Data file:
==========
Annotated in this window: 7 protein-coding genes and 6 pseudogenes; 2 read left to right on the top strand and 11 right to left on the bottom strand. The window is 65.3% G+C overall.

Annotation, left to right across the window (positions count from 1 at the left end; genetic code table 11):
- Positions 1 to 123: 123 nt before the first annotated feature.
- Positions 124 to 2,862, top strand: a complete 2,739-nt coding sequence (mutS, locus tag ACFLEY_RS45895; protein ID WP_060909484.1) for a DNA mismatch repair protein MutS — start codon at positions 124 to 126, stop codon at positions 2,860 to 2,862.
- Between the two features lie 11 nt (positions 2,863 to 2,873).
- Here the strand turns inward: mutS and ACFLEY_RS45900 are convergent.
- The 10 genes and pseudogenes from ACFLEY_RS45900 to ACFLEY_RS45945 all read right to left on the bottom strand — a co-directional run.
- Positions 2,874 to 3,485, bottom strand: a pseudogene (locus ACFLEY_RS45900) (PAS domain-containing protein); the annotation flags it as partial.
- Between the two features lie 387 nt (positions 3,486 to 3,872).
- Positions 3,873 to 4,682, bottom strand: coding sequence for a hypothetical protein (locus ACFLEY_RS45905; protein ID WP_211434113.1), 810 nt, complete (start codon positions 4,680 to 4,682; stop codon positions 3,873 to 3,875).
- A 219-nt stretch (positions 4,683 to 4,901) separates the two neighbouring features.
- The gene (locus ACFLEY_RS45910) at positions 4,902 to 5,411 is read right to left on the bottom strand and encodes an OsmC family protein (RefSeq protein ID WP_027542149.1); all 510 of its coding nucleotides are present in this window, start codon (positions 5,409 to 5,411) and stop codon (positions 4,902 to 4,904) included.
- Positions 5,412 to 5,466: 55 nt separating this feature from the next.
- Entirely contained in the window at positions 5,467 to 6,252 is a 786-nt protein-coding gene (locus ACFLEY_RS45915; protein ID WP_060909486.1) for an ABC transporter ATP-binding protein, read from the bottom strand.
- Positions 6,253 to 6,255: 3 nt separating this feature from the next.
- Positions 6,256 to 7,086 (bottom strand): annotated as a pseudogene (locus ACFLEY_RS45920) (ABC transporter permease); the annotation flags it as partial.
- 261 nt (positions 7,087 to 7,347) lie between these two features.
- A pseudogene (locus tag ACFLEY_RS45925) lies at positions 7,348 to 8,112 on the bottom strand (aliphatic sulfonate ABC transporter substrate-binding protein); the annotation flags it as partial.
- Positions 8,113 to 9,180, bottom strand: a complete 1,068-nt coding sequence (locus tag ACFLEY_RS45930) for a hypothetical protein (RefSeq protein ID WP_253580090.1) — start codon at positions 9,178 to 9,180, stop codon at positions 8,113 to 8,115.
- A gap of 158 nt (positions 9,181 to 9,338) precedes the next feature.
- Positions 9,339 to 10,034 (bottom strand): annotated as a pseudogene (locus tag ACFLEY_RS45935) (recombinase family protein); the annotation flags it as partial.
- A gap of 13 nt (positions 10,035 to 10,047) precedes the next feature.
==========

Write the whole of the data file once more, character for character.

Annotated in this window: 7 protein-coding genes and 6 pseudogenes; 2 read left to right on the top strand and 11 right to left on the bottom strand. The window is 65.3% G+C overall.

Annotation, left to right across the window (positions count from 1 at the left end; genetic code table 11):
- Positions 1 to 123: 123 nt before the first annotated feature.
- Positions 124 to 2,862, top strand: a complete 2,739-nt coding sequence (mutS, locus tag ACFLEY_RS45895; protein ID WP_060909484.1) for a DNA mismatch repair protein MutS — start codon at positions 124 to 126, stop codon at positions 2,860 to 2,862.
- Between the two features lie 11 nt (positions 2,863 to 2,873).
- Here the strand turns inward: mutS and ACFLEY_RS45900 are convergent.
- The 10 genes and pseudogenes from ACFLEY_RS45900 to ACFLEY_RS45945 all read right to left on the bottom strand — a co-directional run.
- Positions 2,874 to 3,485, bottom strand: a pseudogene (locus ACFLEY_RS45900) (PAS domain-containing protein); the annotation flags it as partial.
- Between the two features lie 387 nt (positions 3,486 to 3,872).
- Positions 3,873 to 4,682, bottom strand: coding sequence for a hypothetical protein (locus ACFLEY_RS45905; protein ID WP_211434113.1), 810 nt, complete (start codon positions 4,680 to 4,682; stop codon positions 3,873 to 3,875).
- A 219-nt stretch (positions 4,683 to 4,901) separates the two neighbouring features.
- The gene (locus ACFLEY_RS45910) at positions 4,902 to 5,411 is read right to left on the bottom strand and encodes an OsmC family protein (RefSeq protein ID WP_027542149.1); all 510 of its coding nucleotides are present in this window, start codon (positions 5,409 to 5,411) and stop codon (positions 4,902 to 4,904) included.
- Positions 5,412 to 5,466: 55 nt separating this feature from the next.
- Entirely contained in the window at positions 5,467 to 6,252 is a 786-nt protein-coding gene (locus ACFLEY_RS45915; protein ID WP_060909486.1) for an ABC transporter ATP-binding protein, read from the bottom strand.
- Positions 6,253 to 6,255: 3 nt separating this feature from the next.
- Positions 6,256 to 7,086 (bottom strand): annotated as a pseudogene (locus ACFLEY_RS45920) (ABC transporter permease); the annotation flags it as partial.
- 261 nt (positions 7,087 to 7,347) lie between these two features.
- A pseudogene (locus tag ACFLEY_RS45925) lies at positions 7,348 to 8,112 on the bottom strand (aliphatic sulfonate ABC transporter substrate-binding protein); the annotation flags it as partial.
- Positions 8,113 to 9,180, bottom strand: a complete 1,068-nt coding sequence (locus tag ACFLEY_RS45930) for a hypothetical protein (RefSeq protein ID WP_253580090.1) — start codon at positions 9,178 to 9,180, stop codon at positions 8,113 to 8,115.
- A gap of 158 nt (positions 9,181 to 9,338) precedes the next feature.
- Positions 9,339 to 10,034 (bottom strand): annotated as a pseudogene (locus tag ACFLEY_RS45935) (recombinase family protein); the annotation flags it as partial.
- A gap of 13 nt (positions 10,035 to 10,047) precedes the next feature.